My 5th great-grandfather, Sir George Mouat Keith’s lineage can be traced back to Patrick Mowat of Loscragy, who got a charter of Loscragy and Culpedauchis from Robert the Bruce in 1309, and was thus the first laird of Balquholly.
(In all the family was granted lands in what are now Ross, Caithness, Aberdeenshire and the Shetland Isle of Papa Stour.)
Indeed, some claim to trace the lineage to 1066 - "Prince Patrick de Monte Alto came over to England with William the Conqueror in the year 1066, so that, all of the name of Mowat in Great Britain and Ireland are descended of him”. So said no less an authority than Dr. Conrad Swan of the College of Arms.
The Mowats certainly believed the de Monte Also lineage as, at various points over the centuries, they reverted to that name, probably as a matter of political expediency.
They arrived in Scotand after a period in England, patroling the Welsh Marches at the behest of King William l - they built Mold Castle (which carries a version of their name) around which the modern-day town of Mold developed.
The two castles, Buchollie and Balquholly, the Shetland island and the town of Tain where the murder took place.
The family of Muat or Mowat is said to have originally borne the name of Montealt, from lands so designated in Flint, North Wales; and the name occurs in the Ragman Roll and other documents as "de Monte alto".
They are supposed to have settled in Scotland in the reign of David I, the principal family having been that of Buchollie, now called Hatton, near Turriff, in Aberdeenshire.
The date of the Mowats' first connection with Caithness is uncertain. The earliest writ extant concerning the lands of Freswick is a charter granted by King Robert Bruce to one of this family; and between 1406 and 1413 the Duke of Albany, as Regent of Scotland, confirmed a wadset of Freswick and Aukingill, granted by William Mowat of Loscraggy to his son John-the same person who, in 1419, was killed at the chapel of St. Duthus, at Tain, by Thomas McKay of Strathmore. Loscraggy was in the barony of Buchollie, in Aberdeen. There is an indenture, dated in 1495, between Alexander Mowat of Loscraggy, as nearest and lawful heir of William of Clyne, his cousin, and William of Clyne, son of the said William, whereby Alexander Mowat confirms to William, the son, a right granted to him by his father of Knock-clyne, Clyne-Ieish, etc., in Sutherland; and William confirms to Alexander the lands of Cultalord, Drynie, and others in Ross, now the estate of Cadboll.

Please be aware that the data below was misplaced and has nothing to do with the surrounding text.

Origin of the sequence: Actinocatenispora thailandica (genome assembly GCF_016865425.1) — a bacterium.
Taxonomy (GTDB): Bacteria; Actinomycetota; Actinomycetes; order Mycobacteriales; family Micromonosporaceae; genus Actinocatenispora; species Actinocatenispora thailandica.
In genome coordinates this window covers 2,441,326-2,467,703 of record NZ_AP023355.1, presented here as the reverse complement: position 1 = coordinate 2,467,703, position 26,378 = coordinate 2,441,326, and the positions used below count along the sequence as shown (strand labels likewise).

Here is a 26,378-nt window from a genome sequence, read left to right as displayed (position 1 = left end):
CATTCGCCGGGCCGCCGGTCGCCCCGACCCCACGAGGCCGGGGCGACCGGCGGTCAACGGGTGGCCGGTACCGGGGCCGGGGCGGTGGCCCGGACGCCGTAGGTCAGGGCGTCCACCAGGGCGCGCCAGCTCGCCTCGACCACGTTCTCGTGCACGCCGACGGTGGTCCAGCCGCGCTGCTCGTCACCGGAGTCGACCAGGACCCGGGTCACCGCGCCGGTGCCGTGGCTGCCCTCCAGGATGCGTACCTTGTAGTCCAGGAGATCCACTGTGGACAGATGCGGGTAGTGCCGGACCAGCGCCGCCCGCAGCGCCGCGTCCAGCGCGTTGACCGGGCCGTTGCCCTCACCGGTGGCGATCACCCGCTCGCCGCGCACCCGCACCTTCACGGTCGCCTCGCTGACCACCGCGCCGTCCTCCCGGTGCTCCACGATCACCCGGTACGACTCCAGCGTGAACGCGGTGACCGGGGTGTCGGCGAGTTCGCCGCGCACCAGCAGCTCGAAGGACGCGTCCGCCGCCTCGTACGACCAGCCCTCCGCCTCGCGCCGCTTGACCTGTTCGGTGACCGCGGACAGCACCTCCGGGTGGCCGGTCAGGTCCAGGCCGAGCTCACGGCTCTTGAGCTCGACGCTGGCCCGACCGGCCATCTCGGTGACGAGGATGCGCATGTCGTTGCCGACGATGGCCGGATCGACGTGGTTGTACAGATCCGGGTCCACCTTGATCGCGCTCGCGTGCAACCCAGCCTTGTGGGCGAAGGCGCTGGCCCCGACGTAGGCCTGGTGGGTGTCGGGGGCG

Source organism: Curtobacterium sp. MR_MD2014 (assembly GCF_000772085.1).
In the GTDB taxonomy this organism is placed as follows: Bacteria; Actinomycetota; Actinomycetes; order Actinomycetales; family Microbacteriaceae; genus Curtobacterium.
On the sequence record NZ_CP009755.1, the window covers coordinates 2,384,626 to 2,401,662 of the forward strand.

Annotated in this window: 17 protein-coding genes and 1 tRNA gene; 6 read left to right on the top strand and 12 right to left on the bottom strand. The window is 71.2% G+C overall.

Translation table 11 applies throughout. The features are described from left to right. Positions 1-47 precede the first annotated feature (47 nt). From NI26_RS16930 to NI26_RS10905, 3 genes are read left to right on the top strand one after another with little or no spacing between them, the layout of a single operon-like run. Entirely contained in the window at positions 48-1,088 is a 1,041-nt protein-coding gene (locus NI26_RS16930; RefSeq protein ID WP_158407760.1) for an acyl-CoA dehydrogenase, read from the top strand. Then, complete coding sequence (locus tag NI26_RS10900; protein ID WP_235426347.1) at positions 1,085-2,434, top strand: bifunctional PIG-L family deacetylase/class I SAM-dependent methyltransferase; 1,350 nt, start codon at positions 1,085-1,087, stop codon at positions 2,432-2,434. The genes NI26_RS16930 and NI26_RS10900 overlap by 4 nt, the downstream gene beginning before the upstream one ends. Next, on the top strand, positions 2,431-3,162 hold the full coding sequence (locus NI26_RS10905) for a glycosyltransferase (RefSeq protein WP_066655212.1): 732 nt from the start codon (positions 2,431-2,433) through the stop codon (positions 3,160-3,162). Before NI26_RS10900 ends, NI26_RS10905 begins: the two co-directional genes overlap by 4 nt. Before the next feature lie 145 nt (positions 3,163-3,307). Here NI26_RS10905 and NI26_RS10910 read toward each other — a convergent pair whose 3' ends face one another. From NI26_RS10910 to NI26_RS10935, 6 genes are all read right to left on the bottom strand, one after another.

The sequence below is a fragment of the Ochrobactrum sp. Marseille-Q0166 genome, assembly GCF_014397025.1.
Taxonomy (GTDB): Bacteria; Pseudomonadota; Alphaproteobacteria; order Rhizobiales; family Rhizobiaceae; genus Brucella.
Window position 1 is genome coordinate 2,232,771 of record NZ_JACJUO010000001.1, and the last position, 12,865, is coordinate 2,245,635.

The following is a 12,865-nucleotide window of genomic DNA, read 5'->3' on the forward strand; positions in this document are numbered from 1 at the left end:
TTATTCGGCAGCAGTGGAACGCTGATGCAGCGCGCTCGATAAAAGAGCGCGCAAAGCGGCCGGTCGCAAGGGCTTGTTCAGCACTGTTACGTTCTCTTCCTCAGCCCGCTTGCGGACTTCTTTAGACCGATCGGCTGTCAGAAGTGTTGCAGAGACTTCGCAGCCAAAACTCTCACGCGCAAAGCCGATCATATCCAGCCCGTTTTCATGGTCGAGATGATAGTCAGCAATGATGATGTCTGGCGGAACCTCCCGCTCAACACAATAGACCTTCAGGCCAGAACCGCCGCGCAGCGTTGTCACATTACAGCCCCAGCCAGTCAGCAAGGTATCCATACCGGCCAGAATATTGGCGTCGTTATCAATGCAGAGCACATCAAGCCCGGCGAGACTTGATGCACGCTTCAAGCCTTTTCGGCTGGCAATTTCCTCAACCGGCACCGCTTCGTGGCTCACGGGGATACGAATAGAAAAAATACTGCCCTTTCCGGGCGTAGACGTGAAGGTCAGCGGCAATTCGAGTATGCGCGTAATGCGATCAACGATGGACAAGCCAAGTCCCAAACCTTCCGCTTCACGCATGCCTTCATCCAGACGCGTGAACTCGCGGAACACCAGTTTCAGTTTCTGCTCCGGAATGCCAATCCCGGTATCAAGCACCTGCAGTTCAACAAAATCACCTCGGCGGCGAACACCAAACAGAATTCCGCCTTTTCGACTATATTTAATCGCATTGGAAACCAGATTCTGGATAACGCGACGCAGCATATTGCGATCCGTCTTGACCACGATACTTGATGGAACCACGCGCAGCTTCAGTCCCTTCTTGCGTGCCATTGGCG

Buchollie Castle, a short distance from the house of Freswick, of which there still exist considerable and picturesque ruins, was the ancient residence of the Caithness Mowats, and it is supposed to occupy the same site as Lambaburgh, which was a fort and stronghold in 1142. The name of the castle and the family title were, no doubt, derived from the Aberdeenshire property of the Mowats, but it does not appear that their lands in Caithness, which form the modern estate of Freswick, went by the name of Buchollie.
The castle was formerly the property of one Swayne Aliefso’, a Viking and pirate of the seas around Scotland and across to Norway.
A satellie view of Buchollie, showing the extensive size of the original structure.
The only remaining wall is the white rectangle just inside the left side of the oval.
Linked to the mainland by a narrow ridge of rock pproximatelt five feet wide.
In the early 14th century Robert the Bruce granted the lands, then known as Loscraigie, to Patrick de Monte Alto.
Mowat is the anglicisation of de Monte Alto. The Balquholly name was adopted some time before the 16th century.
Records indicate there was a castle (spelt Balquholy) on the lands in the early 1500s, but it is likely it may have an earlier date.
Purchased by Alexander Duff of Hatton in 1709 – although the contracts were not finalised until 1729 – ownership has remained with members of the family into the 21st century